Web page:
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Email + Social Media: Pushing the Revenue Envelope

Sep 6, 2012   |   3 min read

Knowledge Center  ❯   Blog

Although the integration of email marketing and social media has become a marketing must-do, many marketers are struggling to understand the relationship of the two channels and how to make them work best together.

A lot of expert advice centers on using social media and email to advertise one another’s presence, steer users from the one medium to the other, share content and offers, and grow the number of followers and subscribers in each medium.

While these practices are good for gaining more eyeballs, building email lists, and growing the number of followers, leading-edge marketers are pushing the envelope to integrate social media and email in new and more productive ways. One of the most promising revenue boosting methods involves marketing campaigns in which the social media activity of prospects and customers is monitored and harnessed to trigger personalized emails.

That triggered emails are more effective has been reflected in the findings of the Email Trends and Benchmarks reports of Epsilon and the Email Experience Council over the last two years. The latest report found that open rates for triggered messages were 75% higher than business-as-usual email in Q1 2012, and that triggered click rates were 119% higher.

As Cara Olson of Marketing Land reports, triggered emails generate the highest performance metrics, including ROI, of all emails sent. However, as Olson and a number of other marketers also point out, the triggers themselves have become in many ways routine and standardized-emails sent on anniversaries, customers’ birthdays, after a sale, when a shopping cart is abandoned, etc. (For more examples, see Loren McDonald’s “Behavior-Based Email Triggers? Let Me Count The Ways“)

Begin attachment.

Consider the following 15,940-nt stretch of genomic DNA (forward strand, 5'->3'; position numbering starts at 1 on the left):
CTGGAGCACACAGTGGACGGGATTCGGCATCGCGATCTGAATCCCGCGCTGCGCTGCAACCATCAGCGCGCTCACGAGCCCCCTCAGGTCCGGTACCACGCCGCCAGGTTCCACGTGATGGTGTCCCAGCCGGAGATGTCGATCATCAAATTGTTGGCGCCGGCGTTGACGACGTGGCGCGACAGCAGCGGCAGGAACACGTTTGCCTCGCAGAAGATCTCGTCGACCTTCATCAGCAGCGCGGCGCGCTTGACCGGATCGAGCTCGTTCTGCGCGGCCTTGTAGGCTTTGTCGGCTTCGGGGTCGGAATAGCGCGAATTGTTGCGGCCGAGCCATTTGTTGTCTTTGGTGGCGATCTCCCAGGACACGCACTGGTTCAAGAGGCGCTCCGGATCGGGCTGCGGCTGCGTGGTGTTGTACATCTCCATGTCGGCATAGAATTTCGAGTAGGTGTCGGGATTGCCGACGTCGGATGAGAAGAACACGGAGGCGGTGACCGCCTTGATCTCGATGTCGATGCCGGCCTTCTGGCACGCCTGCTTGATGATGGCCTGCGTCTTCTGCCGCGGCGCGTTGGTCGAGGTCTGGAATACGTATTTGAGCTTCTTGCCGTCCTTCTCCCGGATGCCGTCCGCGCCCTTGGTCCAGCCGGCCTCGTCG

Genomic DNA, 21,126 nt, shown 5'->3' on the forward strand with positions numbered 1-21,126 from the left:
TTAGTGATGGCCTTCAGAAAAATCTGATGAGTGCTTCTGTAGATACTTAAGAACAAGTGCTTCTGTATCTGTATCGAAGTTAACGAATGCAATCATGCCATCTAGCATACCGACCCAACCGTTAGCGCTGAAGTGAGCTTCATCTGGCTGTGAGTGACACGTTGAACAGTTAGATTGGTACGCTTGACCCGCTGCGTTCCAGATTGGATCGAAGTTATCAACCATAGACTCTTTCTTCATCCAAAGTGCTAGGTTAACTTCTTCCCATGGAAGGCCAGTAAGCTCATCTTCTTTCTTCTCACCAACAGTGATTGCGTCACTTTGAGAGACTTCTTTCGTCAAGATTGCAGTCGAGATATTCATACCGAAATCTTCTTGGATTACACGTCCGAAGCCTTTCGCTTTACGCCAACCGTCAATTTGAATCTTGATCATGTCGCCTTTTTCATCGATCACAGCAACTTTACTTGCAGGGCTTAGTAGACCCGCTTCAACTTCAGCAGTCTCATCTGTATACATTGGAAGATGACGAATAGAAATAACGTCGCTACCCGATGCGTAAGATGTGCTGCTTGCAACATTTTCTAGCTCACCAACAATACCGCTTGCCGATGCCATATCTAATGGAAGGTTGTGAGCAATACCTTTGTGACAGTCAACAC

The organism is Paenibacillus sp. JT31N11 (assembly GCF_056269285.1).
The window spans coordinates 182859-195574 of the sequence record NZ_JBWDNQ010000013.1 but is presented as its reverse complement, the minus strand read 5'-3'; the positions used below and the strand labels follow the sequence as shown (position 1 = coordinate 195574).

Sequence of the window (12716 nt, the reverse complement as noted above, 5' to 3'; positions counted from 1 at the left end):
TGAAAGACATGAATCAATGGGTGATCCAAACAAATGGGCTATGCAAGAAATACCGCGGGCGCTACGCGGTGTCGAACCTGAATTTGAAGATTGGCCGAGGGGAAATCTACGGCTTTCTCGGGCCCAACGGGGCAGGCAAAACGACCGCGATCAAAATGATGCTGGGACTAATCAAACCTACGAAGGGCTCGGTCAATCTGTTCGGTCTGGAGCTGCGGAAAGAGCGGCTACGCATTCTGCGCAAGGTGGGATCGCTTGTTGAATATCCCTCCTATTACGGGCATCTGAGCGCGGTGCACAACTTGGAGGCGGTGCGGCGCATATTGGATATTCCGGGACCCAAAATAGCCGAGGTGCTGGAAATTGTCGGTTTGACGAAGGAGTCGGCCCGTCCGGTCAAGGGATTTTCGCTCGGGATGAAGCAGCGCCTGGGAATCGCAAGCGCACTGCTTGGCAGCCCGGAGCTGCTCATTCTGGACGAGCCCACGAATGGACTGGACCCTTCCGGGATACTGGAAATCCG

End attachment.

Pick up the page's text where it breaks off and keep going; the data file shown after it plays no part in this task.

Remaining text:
While most brands have taken the step to create emails in these standard triggered categories, says Olson, “it may be time to revisit your triggered programs to expand their coverage and deepen their sophistication, creating more engaged subscribers and most importantly, more revenue from email.”

Another marketer arguing for fresh approaches to boost the effectiveness of email marketing is Amanda Hinkle, who describes how social media content, among other types of data, can be mined to provide insights that enable marketers to boost revenues via up-selling and cross-selling in their emails. The data, says Hinkle, can give marketers “a treasure trove of insight into the types of products to recommend to customers in cross-sell or up-sell situations.”

Among the marketers pushing the triggered email + social media envelope is eWayDirect CEO Neil Rosen, whose “chatter marketing” goes beyond standard triggers like shopping cart abandonment by triggering email in response to a wider range of users’ social media activity. As Rosen explains, you follow “what pages on your website they visit, what links they click on, what message boards they participate in, what reviews they scan, what groups they join, whose tweets they follow, and so on.” Using this method, says Rosen, you can achieve a 100% to 200% increase in clicks and opens vs. standard email campaigns.

The key to achieving these results, Rosen explains, is to listen to what your customers are saying, either directly or through actions they take while on your website, and respond to them with relevant content and offers. One of Rosen’s favorite comparisons is that of a salesman in a store who eavesdrops on the conversation of his customers and is able to use the information to sell persuasively. “The difference,” he says, “is that instead of walking up to the customer, you’re sending him or her an email-or a series of emails-focusing on his or her expressed interests.”

A key tenet of Rosen’s method is that it is 100% opt-in and involves tracking and sending messages only to people who have given you permission to send them messages and track their activities. The success of this relationship rests on establishing trust. Once trust is established, says Rosen, “the customer will see the marketer has his best interest at heart and will, in turn, trust the marketer’s recommendations, campaigns, and outreach.”

An important element in this approach is the personalized nature of the emails you send. That personalized emails are more effective than non-personal ones was one of the key findings in a recent SilverPop study that found that companies that provide personalized behavior-based content are far more likely to receive the highest ranking for open rates, click-through rates, and clicks-per-clicker.

Putting it all together, you have a winning formula by combining social media, triggered email, opt-in permission, a trusting relationship, and personalization.

However, as DJ Waldow, co-author of “The Rebel’s Guide to Email Marketing” with fellow social media guru Jason Falls, notes, the integration of social media and email marketing is a new frontier with the rules still being created. “And,” he says, “if the rules are still to be created, rebel, you may have the chance to make up a few of your own!”

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